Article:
• Water and let the soil settle.
  • Fill in the remaining dirt and water.
  • Prune only as needed in late winter or early spring to remove dead branches.

Honestly, I love our weeping cherry tree! This tree has become extremely popular, so if you see one at a nursery, grab it! It won’t be there very long.

Happy gardening!

 

Daffodils: A Perennial Favorite

Image“And then my heart with pleasure fills,
And dances with the daffodils.” ~William Wordsworth

Sunny, cheerful daffodils are hardy bulbs that add a wonderful dash of color to the spring garden!

In the language of flowers, daffodils have several meanings:

  • unrequited love
  • regard
  • you’re the only one
  • chivalry

Because daffodils are closely associated with Easter, they also represent re-birth. Daffodils hold different meanings in different parts of the world. For instance, in China, they mean good fortune; in France, they mean hope.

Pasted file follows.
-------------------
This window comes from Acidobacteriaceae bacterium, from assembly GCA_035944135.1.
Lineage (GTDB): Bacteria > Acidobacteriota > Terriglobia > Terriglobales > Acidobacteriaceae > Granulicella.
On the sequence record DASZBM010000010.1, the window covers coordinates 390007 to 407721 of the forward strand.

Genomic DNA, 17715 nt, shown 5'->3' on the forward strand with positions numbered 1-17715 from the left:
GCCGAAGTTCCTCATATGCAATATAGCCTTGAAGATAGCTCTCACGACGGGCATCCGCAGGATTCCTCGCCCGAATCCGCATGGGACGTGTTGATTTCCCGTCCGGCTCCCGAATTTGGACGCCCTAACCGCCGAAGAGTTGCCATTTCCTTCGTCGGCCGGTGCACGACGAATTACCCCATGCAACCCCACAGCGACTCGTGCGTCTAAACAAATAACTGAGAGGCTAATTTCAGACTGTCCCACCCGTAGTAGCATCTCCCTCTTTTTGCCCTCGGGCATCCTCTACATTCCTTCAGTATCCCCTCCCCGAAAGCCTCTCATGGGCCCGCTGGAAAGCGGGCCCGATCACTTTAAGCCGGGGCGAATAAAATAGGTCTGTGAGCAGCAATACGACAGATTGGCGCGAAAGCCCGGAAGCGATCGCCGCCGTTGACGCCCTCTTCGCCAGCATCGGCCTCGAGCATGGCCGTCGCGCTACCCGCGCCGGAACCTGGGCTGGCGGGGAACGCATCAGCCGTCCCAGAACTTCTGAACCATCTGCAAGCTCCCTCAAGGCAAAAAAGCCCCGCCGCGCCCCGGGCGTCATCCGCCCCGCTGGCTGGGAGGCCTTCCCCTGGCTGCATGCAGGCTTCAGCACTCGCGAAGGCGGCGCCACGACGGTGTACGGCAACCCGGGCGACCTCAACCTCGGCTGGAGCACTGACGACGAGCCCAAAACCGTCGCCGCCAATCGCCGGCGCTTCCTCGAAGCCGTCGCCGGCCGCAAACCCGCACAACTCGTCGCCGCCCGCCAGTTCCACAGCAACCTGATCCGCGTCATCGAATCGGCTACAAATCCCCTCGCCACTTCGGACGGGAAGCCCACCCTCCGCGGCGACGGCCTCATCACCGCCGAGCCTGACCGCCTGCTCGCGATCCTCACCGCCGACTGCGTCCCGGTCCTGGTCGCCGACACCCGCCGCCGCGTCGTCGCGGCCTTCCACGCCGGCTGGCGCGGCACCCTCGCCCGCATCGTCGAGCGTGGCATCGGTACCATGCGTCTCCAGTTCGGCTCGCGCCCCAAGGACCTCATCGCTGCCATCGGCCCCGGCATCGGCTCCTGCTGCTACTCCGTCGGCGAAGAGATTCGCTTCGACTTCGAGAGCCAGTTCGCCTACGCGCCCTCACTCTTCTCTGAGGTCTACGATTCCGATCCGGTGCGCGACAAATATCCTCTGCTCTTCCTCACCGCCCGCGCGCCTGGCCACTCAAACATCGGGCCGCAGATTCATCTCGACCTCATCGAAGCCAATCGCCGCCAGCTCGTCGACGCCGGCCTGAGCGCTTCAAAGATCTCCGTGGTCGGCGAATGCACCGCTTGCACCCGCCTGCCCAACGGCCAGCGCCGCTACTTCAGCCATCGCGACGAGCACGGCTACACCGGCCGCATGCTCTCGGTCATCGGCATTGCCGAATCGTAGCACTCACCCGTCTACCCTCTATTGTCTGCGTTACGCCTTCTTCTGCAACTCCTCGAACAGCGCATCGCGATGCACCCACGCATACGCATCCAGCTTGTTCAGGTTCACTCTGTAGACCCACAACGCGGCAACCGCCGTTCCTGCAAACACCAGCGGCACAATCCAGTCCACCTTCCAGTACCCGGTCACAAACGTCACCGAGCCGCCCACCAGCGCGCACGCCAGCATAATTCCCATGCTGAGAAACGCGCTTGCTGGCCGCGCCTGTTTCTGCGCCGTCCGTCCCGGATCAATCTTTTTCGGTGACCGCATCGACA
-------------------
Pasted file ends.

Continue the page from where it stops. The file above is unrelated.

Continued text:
How to Plant them

You’ll want to plant daffodil bulbs in the fall about 2-4 weeks before the first frost.

  • Pick a spot in your garden that receives full sun or part shade.
  • For zone 5, you will need at least 3 inches of soil above the bulb, but a good rule of thumb is to plant the bulb as deep as its own depth.
  • Mix a fertilizer (I use bone meal) into the soil.
  • Place the bulb in and cover with dirt. Water.
  • Daffodils like to be spaced apart about 3 to 6 inches, and often gardeners will grow these in large groupings.

The Benefits of Daffodils

  • Deer and other critters don’t much care for daffodils since they are part of the narcissus family.
  • They make excellent cut flowers
  • They are a perennial–so they will come back year after year

P. Allen Smith’s Daffodils 101 offers excellent advice about daffodils if you are looking for more information. Daffodils are s beautiful edition to any garden, and the bulbs spread over time!

If you would really like to have daffodils this spring but didn’t plant the bulbs, you may force your own bulbs inside or purchase forced bulbs at grocery stores and nurseries. I do purchase a few forced daffodils every year for window boxes and then move the bulbs to the garden.